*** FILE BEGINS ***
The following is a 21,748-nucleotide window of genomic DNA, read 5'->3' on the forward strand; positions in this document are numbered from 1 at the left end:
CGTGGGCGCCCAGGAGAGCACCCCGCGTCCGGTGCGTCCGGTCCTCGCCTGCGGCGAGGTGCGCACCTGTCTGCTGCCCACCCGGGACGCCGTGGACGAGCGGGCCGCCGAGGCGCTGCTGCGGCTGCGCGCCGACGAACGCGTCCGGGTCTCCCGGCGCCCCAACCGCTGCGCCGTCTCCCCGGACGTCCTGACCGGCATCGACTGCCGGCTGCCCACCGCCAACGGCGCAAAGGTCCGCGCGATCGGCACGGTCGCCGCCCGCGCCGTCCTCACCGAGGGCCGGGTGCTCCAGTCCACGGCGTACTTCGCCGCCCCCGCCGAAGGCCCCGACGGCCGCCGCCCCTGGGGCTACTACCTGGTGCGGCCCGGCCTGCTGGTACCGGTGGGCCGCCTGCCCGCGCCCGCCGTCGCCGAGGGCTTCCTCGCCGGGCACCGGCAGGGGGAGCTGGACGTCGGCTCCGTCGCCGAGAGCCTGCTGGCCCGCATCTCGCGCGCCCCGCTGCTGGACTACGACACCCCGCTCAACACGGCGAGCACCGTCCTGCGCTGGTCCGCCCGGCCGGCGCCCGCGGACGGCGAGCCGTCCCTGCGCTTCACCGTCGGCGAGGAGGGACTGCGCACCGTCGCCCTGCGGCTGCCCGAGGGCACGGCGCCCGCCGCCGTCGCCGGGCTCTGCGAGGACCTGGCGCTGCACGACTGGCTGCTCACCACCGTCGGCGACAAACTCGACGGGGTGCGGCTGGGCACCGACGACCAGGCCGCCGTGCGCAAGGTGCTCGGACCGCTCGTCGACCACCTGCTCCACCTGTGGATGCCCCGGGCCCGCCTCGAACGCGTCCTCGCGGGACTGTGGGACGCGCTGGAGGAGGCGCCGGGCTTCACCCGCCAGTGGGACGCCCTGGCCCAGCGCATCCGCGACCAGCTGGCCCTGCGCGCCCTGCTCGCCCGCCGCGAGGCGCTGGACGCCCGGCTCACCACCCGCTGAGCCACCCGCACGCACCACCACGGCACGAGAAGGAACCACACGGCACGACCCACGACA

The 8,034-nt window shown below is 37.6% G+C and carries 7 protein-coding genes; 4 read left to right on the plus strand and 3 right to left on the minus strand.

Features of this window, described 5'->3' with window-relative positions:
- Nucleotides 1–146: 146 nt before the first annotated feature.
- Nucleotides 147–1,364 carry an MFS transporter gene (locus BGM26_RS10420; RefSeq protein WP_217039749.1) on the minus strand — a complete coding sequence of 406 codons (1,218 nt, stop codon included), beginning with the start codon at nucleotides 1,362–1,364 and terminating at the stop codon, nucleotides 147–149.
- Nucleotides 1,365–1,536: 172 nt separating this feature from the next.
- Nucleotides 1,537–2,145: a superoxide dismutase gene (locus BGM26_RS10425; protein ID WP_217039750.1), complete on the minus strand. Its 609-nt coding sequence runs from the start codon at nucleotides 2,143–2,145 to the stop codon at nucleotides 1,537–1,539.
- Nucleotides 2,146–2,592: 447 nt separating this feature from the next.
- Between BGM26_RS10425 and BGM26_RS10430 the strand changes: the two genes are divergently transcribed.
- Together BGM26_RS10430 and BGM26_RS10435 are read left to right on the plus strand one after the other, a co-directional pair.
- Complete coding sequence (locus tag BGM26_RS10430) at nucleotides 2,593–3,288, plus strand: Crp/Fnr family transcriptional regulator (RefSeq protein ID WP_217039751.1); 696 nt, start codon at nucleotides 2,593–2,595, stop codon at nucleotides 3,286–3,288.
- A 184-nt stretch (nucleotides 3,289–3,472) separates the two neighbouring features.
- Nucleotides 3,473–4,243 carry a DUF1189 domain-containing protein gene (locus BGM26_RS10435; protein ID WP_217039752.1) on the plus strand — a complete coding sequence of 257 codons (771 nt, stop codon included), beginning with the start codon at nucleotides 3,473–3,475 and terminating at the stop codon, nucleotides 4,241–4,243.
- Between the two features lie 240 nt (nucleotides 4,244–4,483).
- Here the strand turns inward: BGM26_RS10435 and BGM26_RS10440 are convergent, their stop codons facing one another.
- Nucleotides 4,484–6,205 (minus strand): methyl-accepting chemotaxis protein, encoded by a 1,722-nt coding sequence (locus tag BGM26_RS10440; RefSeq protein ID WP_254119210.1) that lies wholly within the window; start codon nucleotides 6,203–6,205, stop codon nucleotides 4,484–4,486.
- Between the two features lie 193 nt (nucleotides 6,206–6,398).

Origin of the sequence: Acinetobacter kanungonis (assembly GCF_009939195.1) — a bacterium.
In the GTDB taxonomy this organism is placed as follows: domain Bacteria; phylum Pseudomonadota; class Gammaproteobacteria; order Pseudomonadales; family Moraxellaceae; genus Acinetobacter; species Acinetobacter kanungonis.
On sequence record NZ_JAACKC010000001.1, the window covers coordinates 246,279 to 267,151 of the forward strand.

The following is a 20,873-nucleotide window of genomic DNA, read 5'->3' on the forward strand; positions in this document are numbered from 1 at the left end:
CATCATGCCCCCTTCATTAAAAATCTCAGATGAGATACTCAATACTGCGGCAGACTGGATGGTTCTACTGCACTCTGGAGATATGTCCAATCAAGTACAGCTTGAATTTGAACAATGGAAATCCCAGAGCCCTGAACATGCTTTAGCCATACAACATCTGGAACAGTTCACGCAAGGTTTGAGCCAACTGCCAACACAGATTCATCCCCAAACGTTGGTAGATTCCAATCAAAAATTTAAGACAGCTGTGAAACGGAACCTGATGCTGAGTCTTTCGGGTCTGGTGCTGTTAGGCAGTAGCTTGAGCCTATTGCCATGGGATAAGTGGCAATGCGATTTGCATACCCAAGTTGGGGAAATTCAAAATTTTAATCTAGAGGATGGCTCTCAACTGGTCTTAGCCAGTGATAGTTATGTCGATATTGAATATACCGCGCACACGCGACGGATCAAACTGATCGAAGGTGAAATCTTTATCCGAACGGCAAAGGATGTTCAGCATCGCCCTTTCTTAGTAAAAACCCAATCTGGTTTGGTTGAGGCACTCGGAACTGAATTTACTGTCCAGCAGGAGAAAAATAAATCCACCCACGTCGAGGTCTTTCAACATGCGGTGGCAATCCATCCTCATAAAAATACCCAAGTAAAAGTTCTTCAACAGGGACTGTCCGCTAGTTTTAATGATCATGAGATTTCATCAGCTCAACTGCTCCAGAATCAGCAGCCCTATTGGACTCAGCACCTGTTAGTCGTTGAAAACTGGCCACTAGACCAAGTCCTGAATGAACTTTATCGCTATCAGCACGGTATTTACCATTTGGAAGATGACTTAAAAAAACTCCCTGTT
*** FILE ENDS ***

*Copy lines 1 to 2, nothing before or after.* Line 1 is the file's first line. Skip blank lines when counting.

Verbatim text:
The following is a 21,748-nucleotide window of genomic DNA, read 5'->3' on the forward strand; positions in this document are numbered from 1 at the left end:
CGTGGGCGCCCAGGAGAGCACCCCGCGTCCGGTGCGTCCGGTCCTCGCCTGCGGCGAGGTGCGCACCTGTCTGCTGCCCACCCGGGACGCCGTGGACGAGCGGGCCGCCGAGGCGCTGCTGCGGCTGCGCGCCGACGAACGCGTCCGGGTCTCCCGGCGCCCCAACCGCTGCGCCGTCTCCCCGGACGTCCTGACCGGCATCGACTGCCGGCTGCCCACCGCCAACGGCGCAAAGGTCCGCGCGATCGGCACGGTCGCCGCCCGCGCCGTCCTCACCGAGGGCCGGGTGCTCCAGTCCACGGCGTACTTCGCCGCCCCCGCCGAAGGCCCCGACGGCCGCCGCCCCTGGGGCTACTACCTGGTGCGGCCCGGCCTGCTGGTACCGGTGGGCCGCCTGCCCGCGCCCGCCGTCGCCGAGGGCTTCCTCGCCGGGCACCGGCAGGGGGAGCTGGACGTCGGCTCCGTCGCCGAGAGCCTGCTGGCCCGCATCTCGCGCGCCCCGCTGCTGGACTACGACACCCCGCTCAACACGGCGAGCACCGTCCTGCGCTGGTCCGCCCGGCCGGCGCCCGCGGACGGCGAGCCGTCCCTGCGCTTCACCGTCGGCGAGGAGGGACTGCGCACCGTCGCCCTGCGGCTGCCCGAGGGCACGGCGCCCGCCGCCGTCGCCGGGCTCTGCGAGGACCTGGCGCTGCACGACTGGCTGCTCACCACCGTCGGCGACAAACTCGACGGGGTGCGGCTGGGCACCGACGACCAGGCCGCCGTGCGCAAGGTGCTCGGACCGCTCGTCGACCACCTGCTCCACCTGTGGATGCCCCGGGCCCGCCTCGAACGCGTCCTCGCGGGACTGTGGGACGCGCTGGAGGAGGCGCCGGGCTTCACCCGCCAGTGGGACGCCCTGGCCCAGCGCATCCGCGACCAGCTGGCCCTGCGCGCCCTGCTCGCCCGCCGCGAGGCGCTGGACGCCCGGCTCACCACCCGCTGAGCCACCCGCACGCACCACCACGGCACGAGAAGGAACCACACGGCACGACCCACGACA